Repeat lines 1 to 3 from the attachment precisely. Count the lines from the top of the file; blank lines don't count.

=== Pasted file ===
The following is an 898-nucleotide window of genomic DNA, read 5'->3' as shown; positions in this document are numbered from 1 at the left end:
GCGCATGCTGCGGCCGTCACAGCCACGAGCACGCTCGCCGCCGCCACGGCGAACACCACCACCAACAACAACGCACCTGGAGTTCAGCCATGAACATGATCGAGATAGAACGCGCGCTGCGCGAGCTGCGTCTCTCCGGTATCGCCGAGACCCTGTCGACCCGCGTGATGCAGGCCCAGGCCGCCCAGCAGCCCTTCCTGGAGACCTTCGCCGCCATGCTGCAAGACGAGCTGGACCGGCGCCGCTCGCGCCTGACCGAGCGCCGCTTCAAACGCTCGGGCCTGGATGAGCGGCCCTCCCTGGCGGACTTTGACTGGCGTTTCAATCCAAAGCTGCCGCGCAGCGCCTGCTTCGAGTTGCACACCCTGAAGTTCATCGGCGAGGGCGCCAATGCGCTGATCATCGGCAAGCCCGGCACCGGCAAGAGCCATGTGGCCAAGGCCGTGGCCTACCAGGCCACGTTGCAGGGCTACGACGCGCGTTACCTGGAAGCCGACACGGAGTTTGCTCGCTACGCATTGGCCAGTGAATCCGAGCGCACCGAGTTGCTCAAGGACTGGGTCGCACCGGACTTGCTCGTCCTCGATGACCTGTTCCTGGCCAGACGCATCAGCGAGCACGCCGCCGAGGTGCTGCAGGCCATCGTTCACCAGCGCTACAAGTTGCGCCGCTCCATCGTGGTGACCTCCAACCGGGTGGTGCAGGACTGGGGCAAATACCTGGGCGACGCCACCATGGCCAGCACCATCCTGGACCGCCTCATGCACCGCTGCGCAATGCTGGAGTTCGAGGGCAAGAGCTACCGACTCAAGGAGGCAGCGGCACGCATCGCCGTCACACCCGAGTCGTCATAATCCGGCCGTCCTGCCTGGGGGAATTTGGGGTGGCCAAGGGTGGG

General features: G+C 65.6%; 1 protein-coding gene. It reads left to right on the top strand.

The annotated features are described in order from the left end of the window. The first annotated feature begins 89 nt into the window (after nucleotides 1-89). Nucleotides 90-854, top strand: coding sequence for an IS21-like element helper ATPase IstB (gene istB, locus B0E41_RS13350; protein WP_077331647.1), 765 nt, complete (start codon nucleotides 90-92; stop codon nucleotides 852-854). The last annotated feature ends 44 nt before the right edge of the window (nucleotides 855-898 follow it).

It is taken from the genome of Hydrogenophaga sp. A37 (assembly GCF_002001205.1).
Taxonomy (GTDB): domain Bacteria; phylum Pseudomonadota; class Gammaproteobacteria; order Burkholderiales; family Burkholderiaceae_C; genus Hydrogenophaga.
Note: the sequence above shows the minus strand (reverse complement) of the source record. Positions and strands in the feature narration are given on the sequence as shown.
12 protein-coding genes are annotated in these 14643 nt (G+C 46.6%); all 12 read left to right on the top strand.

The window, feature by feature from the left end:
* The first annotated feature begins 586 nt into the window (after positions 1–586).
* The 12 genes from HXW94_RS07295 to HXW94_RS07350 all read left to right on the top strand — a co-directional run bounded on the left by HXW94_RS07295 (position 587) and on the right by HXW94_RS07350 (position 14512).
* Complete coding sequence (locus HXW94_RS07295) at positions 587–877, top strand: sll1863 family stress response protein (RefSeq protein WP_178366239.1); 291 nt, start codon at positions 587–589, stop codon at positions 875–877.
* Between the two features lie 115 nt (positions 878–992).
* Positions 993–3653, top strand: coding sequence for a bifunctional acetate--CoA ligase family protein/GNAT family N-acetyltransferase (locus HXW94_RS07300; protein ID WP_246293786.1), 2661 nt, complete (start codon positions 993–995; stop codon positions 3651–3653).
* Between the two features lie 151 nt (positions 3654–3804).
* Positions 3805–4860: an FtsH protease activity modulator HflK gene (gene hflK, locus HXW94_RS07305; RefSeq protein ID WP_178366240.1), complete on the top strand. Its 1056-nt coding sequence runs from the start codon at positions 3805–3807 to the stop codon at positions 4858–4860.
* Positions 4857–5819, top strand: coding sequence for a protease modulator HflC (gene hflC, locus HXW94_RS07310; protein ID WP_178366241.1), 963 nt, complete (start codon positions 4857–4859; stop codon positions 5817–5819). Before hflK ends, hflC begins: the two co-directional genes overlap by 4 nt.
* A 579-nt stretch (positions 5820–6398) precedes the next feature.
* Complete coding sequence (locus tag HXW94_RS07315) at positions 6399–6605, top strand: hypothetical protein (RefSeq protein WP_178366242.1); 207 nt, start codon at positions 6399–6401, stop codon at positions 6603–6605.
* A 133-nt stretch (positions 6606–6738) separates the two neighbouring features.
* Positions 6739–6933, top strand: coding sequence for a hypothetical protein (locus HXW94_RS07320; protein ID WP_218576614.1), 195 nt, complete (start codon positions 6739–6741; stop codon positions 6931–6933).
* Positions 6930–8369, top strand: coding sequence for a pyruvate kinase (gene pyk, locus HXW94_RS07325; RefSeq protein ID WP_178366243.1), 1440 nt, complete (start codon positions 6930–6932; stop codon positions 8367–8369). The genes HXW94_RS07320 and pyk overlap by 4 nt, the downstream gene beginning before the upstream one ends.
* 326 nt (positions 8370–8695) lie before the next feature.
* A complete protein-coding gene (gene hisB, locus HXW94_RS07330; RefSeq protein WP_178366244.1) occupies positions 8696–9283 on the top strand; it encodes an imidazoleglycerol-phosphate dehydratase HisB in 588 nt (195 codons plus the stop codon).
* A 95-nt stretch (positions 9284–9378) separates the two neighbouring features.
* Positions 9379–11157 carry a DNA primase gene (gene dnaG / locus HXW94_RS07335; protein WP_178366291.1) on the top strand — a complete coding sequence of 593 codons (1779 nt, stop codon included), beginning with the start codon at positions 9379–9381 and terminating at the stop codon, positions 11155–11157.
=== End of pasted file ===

The following is an 898-nucleotide window of genomic DNA, read 5'->3' as shown; positions in this document are numbered from 1 at the left end:
GCGCATGCTGCGGCCGTCACAGCCACGAGCACGCTCGCCGCCGCCACGGCGAACACCACCACCAACAACAACGCACCTGGAGTTCAGCCATGAACATGATCGAGATAGAACGCGCGCTGCGCGAGCTGCGTCTCTCCGGTATCGCCGAGACCCTGTCGACCCGCGTGATGCAGGCCCAGGCCGCCCAGCAGCCCTTCCTGGAGACCTTCGCCGCCATGCTGCAAGACGAGCTGGACCGGCGCCGCTCGCGCCTGACCGAGCGCCGCTTCAAACGCTCGGGCCTGGATGAGCGGCCCTCCCTGGCGGACTTTGACTGGCGTTTCAATCCAAAGCTGCCGCGCAGCGCCTGCTTCGAGTTGCACACCCTGAAGTTCATCGGCGAGGGCGCCAATGCGCTGATCATCGGCAAGCCCGGCACCGGCAAGAGCCATGTGGCCAAGGCCGTGGCCTACCAGGCCACGTTGCAGGGCTACGACGCGCGTTACCTGGAAGCCGACACGGAGTTTGCTCGCTACGCATTGGCCAGTGAATCCGAGCGCACCGAGTTGCTCAAGGACTGGGTCGCACCGGACTTGCTCGTCCTCGATGACCTGTTCCTGGCCAGACGCATCAGCGAGCACGCCGCCGAGGTGCTGCAGGCCATCGTTCACCAGCGCTACAAGTTGCGCCGCTCCATCGTGGTGACCTCCAACCGGGTGGTGCAGGACTGGGGCAAATACCTGGGCGACGCCACCATGGCCAGCACCATCCTGGACCGCCTCATGCACCGCTGCGCAATGCTGGAGTTCGAGGGCAAGAGCTACCGACTCAAGGAGGCAGCGGCACGCATCGCCGTCACACCCGAGTCGTCATAATCCGGCCGTCCTGCCTGGGGGAATTTGGGGTGGCCAAGGGTGGG

General features: G+C 65.6%; 1 protein-coding gene. It reads left to right on the top strand.